Loretta Lynn made an entire, legendary career out of simply being honest and saying what was on her mind.
The country legend sadly passed away yesterday at the age of 90, at her home in Hurricane Mills, Tennessee.
And though she put on countless memorable and iconic performances over the decades, her final one occurred in 2017 at her 87th birthday party.
A couple weeks before her actual birthday on April 14th, she had a celebration where she was joined by her sister Crystal Gayle and other family members, as well friends Tanya Tucker, Alan Jackson, Brandi Carlile, Dennis Quaid and many others, to mark the very special occasion.
And of course, they had to end the night by singing her signature song and country classic “Coal Miner’s Daughter,” which was the title track to her 1971 album.
The song became a mega hit, peaking at #1 on the country charts and later being certified Gold by the RIAA. It was also used for the name of her best-selling autobiography, as well as the 1980 Oscar-winning movie starring Sissy Spacek.
At the party, Loretta initially decided not to sing with everyone, but rather wanted to be up there taking it all in… though, being the country queen that she is, quickly changed her mind once the song started and everybody else was singing around her.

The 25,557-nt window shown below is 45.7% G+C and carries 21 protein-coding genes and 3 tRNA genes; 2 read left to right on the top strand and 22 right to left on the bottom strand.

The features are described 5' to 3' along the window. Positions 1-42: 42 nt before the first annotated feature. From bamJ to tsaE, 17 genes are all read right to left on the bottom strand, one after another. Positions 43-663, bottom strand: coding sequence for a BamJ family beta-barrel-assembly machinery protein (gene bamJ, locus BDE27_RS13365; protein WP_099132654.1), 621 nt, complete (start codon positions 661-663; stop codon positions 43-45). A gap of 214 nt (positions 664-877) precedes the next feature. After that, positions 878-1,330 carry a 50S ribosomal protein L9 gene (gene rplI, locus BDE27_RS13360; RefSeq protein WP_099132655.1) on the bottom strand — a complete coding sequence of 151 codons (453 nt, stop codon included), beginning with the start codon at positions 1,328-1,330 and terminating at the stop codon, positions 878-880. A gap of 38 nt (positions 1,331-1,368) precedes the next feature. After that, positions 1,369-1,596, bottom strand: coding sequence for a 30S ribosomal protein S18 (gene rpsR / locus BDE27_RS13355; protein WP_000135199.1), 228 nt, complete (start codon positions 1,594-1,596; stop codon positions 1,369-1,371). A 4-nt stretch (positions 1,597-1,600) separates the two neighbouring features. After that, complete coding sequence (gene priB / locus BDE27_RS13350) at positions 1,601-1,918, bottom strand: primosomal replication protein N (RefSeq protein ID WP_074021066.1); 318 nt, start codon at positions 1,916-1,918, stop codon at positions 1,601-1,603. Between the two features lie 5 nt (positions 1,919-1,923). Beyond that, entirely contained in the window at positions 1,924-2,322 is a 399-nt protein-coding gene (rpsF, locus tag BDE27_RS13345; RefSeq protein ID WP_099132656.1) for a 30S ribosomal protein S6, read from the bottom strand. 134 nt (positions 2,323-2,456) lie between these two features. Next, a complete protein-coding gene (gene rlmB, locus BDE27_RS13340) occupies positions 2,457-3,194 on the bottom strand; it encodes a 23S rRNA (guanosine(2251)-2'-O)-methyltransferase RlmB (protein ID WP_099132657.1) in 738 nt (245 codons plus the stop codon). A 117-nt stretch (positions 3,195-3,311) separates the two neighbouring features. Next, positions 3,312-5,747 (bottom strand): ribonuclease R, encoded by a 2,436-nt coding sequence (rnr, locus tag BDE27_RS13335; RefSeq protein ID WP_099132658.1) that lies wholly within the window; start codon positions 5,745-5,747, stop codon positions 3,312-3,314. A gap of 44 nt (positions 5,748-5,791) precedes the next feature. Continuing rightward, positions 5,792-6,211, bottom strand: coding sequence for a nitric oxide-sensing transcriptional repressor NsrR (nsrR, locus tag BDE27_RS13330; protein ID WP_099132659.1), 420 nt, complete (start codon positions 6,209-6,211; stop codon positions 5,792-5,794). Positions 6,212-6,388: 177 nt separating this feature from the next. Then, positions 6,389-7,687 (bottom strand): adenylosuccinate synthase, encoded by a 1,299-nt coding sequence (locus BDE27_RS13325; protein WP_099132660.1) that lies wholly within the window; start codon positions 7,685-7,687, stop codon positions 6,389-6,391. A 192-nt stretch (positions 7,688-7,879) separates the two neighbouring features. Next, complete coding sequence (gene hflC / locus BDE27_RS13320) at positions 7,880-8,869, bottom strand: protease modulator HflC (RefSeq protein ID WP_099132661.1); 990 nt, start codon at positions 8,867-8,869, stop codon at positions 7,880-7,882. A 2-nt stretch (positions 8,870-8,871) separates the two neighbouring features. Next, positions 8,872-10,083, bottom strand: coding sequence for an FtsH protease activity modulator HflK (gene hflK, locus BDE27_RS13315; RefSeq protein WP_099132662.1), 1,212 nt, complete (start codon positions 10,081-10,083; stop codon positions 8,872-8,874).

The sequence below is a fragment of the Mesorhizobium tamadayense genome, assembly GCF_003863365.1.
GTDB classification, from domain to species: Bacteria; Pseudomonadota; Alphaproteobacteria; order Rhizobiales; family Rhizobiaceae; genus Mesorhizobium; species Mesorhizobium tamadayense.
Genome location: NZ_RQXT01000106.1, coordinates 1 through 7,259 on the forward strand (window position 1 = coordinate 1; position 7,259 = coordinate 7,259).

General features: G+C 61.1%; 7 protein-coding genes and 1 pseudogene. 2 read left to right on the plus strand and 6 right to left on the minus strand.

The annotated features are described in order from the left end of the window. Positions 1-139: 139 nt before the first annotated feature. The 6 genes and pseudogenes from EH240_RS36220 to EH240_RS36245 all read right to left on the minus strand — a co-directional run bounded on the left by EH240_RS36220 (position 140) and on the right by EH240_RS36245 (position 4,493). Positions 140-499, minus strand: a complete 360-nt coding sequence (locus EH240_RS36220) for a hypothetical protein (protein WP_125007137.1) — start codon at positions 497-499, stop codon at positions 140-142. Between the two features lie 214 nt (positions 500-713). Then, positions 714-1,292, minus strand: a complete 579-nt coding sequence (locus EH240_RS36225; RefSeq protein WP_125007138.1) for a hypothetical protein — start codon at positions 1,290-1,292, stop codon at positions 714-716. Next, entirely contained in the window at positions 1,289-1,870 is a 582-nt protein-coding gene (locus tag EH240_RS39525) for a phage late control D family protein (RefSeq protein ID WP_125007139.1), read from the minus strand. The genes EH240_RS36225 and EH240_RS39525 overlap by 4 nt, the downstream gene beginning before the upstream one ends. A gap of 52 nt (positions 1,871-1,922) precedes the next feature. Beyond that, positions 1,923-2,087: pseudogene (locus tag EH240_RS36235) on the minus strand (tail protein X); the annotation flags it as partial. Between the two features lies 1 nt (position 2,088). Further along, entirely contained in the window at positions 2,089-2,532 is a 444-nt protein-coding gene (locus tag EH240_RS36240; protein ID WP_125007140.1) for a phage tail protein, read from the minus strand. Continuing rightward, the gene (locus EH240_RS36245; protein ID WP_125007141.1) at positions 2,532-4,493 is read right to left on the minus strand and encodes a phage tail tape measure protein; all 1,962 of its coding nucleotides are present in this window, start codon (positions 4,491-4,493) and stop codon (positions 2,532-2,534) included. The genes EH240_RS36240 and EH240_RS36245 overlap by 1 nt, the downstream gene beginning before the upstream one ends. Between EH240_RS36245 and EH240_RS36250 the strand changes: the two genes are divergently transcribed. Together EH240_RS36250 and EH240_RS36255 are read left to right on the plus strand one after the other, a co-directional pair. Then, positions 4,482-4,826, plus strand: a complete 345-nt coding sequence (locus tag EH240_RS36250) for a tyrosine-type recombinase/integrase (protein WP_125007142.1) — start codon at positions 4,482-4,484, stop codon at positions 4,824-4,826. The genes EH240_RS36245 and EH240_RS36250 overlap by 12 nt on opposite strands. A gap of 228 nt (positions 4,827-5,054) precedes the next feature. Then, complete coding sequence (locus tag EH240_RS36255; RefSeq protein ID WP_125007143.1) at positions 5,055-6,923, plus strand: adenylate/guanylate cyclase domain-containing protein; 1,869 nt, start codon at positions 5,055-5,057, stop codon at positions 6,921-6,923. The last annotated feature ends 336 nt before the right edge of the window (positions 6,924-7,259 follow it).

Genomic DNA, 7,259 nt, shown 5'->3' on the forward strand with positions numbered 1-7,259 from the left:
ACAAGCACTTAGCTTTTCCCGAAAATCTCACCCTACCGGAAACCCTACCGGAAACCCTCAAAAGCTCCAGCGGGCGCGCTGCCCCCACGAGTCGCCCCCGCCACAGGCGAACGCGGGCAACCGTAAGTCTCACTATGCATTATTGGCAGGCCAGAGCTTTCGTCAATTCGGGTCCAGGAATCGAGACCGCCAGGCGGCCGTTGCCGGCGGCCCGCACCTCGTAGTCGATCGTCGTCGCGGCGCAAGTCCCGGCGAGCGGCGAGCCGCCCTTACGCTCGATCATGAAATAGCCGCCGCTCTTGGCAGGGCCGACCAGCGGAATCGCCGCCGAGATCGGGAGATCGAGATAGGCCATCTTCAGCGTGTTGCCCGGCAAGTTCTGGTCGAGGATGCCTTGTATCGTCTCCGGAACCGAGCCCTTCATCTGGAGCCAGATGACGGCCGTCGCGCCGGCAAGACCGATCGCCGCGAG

You can kind of see her try to lean in and harmonize with her sister, fellow artist Crystal Gayle, who is 19 years Loretta’s junior, but Crystal didn’t seem to realize what Loretta was wanting to do.
And eventually, Mrs. Loretta got fed up, and you can hear her say in the background (to much applause from the crowd):
“Let me have that damn mic.”
Hilarious… if the country queen wants to sing, she sings.
This performance came not too long before she suffered a stroke in May of 2017, as she turned 87 on April 14th of 2017 and had this celebration.
Like many of you, I’ve always admired Loretta’s quick wit and humor, and no matter what her age, she never, ever lost that.
This is a fun video to watch that perfectly encapsulates what we all love so much about the music icon:
“Coal Miner’s Daughter”